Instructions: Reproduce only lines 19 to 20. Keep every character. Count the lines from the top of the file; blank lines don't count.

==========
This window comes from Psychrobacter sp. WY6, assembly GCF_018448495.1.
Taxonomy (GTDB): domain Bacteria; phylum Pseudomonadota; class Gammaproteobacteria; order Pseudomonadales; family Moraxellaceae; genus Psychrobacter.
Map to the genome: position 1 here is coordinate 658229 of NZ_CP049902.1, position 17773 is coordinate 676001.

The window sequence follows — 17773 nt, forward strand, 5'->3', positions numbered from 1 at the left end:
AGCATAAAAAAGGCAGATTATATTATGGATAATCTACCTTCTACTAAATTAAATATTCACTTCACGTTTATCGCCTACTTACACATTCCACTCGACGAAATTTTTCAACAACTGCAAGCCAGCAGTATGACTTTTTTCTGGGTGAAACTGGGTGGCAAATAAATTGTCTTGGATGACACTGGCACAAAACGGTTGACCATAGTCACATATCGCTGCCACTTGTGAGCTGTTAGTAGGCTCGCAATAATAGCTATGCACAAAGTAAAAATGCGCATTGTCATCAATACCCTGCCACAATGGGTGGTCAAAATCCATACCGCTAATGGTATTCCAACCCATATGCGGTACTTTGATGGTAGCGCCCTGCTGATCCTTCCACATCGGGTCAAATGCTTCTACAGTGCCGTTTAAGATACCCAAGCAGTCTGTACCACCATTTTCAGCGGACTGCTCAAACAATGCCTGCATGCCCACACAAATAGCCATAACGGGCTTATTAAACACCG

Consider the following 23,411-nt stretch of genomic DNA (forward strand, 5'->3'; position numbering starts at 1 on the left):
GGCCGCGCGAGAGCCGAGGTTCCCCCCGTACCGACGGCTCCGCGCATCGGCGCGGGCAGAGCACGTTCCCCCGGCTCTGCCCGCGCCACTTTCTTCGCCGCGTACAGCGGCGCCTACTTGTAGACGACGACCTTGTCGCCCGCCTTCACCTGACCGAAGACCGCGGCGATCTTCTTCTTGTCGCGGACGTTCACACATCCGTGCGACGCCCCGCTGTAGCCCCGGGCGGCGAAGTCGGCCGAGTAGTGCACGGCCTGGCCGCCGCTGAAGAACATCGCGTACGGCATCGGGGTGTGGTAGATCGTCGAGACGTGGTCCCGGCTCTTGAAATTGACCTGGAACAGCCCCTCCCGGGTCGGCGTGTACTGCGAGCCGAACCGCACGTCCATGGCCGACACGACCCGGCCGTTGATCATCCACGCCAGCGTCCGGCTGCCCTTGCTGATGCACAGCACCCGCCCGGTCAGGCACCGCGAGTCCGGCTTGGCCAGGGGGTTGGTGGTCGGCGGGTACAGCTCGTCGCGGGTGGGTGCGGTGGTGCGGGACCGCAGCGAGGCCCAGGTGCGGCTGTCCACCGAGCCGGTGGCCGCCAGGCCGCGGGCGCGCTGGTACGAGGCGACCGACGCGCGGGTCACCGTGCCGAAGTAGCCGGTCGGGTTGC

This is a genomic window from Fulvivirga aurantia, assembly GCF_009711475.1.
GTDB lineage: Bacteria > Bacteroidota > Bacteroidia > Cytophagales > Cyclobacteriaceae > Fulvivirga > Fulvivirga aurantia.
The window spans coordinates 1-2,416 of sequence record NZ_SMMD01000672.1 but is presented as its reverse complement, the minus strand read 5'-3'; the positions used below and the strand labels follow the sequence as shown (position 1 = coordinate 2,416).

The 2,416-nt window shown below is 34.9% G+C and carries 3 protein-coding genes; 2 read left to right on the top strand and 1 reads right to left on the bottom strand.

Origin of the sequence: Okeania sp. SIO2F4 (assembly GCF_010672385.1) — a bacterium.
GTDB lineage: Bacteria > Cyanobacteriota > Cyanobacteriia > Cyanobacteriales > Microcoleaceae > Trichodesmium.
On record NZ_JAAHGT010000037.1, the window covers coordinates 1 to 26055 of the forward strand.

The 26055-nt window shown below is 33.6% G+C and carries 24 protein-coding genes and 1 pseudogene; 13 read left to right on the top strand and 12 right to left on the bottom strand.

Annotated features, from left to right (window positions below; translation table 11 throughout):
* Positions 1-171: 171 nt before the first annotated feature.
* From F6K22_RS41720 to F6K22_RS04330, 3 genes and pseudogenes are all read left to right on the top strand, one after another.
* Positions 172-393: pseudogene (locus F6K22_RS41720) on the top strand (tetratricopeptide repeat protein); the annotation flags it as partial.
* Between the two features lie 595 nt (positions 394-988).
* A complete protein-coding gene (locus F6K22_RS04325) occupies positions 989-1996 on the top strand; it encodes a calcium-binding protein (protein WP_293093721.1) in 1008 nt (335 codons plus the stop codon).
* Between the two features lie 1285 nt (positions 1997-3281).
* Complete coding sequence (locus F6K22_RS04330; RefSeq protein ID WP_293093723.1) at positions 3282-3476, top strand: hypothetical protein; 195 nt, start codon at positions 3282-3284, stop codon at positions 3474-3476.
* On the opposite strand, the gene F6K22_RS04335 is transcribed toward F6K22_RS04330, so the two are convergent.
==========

* Positions 172-393: pseudogene (locus F6K22_RS41720) on the top strand (tetratricopeptide repeat protein); the annotation flags it as partial.
* Between the two features lie 595 nt (positions 394-988).